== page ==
Madeline St John (1941-2006), pronounced “sin-gin,” is a writer who never caught on in the United States, and I’m not sure why. Perhaps it was her early death in 2006. When Carroll & Graf published three of her novels in the late 90s, I was certain American readers would be intrigued by this writer whose Anglicanism and Britishness, though born in Australia, is both charming and morally serious. She published only four novels before her death, The Women in Black (1993), A Pure Clear Light (1996), The Essence of the Thing (1997), and Stairway to Paradise (1999). Her work deserves to be widely read by those traditional readers who are in the habit of recommending only writers now long-deceased.
To my mind, St John deserves to be grouped with writers such as Ron Hansen, Donna Tartt, Oscar Hijuelos, Jon Hassler, Marilynne Robinson, and the Swede Torgny Lindgren — whose literary achievements have been widely recognized in spite of rather traditional moral and spiritual attitudes. St John would undoubtedly be surprised to find herself mentioned in such company. Her books contain nothing of the historical gravitas, for example, of Hansen’s Hitler’s Niece (2000), the exotic lyricism of Hijuelos’s Empress of the Splendid Season (1999), or the confessional realism of Lindgren’s masterwork Sweetness (translated and published in 2011). The comparison to Marilynne Robinson, however, is more apt. Robinson’s four novels, the latest being the award-winning Lila (2014), are situated domestically and address matters of faith directly.
St John’s books are disarming in a way the others are not: Her characters inevitably, under the pressure of life-changing events, calmly pause for tea. Composed entirely of short chapters, filled largely with dialogue, her novels begin with the offhandedness of a soap opera and end with the wallop of an Ibsen play.
I suggest starting with A Pure Clear Light — it traces the return to Christianity of Flora, whose husband Simon is carrying on a red-hot affair with Gillian. The halting steps of Flora toward her recovery of faith are convincingly presented. Her two children accompany their mother to church but are puzzled by her sudden change of habits. Her daughter finally asks why she should go to church: “‘Because,’ said Flora, ‘there are two possible worlds, the one in which Jesus is real, and the one in which he is not, and it actually does matter which of these two worlds you believe you’re living in.’” The emptiness of the relationship with Gillian is gradually revealed to Simon by the “clear light” of Flora’s example.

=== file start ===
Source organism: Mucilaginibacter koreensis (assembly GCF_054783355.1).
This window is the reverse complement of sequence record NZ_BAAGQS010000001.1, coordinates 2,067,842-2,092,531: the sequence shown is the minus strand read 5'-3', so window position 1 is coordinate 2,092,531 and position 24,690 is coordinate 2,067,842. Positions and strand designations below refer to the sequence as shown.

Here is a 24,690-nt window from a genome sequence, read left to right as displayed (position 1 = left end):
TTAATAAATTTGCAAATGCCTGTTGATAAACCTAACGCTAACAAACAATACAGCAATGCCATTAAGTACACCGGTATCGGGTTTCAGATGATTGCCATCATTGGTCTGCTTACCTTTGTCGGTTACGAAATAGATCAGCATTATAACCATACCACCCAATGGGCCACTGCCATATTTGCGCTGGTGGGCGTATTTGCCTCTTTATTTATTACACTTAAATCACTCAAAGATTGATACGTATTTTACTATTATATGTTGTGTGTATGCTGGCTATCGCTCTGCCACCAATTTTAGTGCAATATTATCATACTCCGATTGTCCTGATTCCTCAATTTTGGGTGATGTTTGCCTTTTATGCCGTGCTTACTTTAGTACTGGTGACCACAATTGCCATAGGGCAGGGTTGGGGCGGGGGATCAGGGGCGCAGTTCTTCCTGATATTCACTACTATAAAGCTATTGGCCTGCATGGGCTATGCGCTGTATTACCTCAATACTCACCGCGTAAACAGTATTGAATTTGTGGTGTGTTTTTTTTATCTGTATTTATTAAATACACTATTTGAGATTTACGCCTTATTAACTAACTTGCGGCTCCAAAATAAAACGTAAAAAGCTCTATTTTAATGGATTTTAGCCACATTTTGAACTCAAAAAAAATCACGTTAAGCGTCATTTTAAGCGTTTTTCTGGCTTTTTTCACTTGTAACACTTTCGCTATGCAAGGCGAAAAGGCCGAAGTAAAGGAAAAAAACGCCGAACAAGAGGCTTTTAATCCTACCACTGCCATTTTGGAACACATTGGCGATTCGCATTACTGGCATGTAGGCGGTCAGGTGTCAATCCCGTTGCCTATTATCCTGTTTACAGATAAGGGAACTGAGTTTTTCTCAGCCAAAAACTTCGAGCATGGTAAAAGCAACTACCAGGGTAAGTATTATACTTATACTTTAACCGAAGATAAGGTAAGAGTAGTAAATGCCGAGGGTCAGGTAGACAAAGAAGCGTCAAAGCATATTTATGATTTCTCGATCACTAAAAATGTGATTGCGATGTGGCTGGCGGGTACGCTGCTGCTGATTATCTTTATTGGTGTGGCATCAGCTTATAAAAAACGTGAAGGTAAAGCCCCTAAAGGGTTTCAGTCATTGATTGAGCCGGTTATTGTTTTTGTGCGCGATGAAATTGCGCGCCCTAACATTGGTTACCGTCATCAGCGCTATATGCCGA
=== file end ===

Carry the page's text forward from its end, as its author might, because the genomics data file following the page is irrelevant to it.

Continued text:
Another reflection on the difference between love and narcissism is found in The Essence of the Thing, nominated for the Booker Prize in 1997. This tale is both more acerbic and troubling than A Pure Clear Light. It begins with the sudden and unexplained breakup of a relationship that appeared, to both family and friends, headed for the altar. In Jonathan’s decision to leave Nicola, the exposure of his shallowness, and, especially, the onslaught of Nicola’s painful loneliness, St John catches the sad spectacle of serial relationships devoid of marital purpose. After Jonathan moves his things out of their apartment, Nicola returns to her bedroom, “a habitation now only for denial, desolation and grief: for whatever dark spirits are sucked into the vacuum left by the departure of tenderness, love and trust.”
In St John’s last published work A Stairway to Paradise (1999) Alex, a married journalist, and Andrew, a newly divorced academic, duel for the favors of the India-bound Barbara. As in her previous novels, St John explores the reasons men cheat on, and sometimes leave behind, the women who have loved them and borne their children. All the men in St John’s fiction create capsules of insulated time and space where their false loves can gestate. The women grow tired of this fantasy, as in the case of Barbara telling Alex she can no longer pretend their affair does not affect his wife and children: “It’s not separate from the rest of our lives, or the rest of our selves, or the rest of the world,’ she said. ‘It only feels as if it is. That’s the whole point of it. Don’t you see?’”
St John is not timid: Her characters talk about choosing between a world where Jesus is real or He is not, and they come to conclusions about what real love may allow and what it will not. Yet in spite of grappling with the big issues, her writing remains lithe and lively, her ear for the moral undertones of conversation unparalleled in this generation of writers.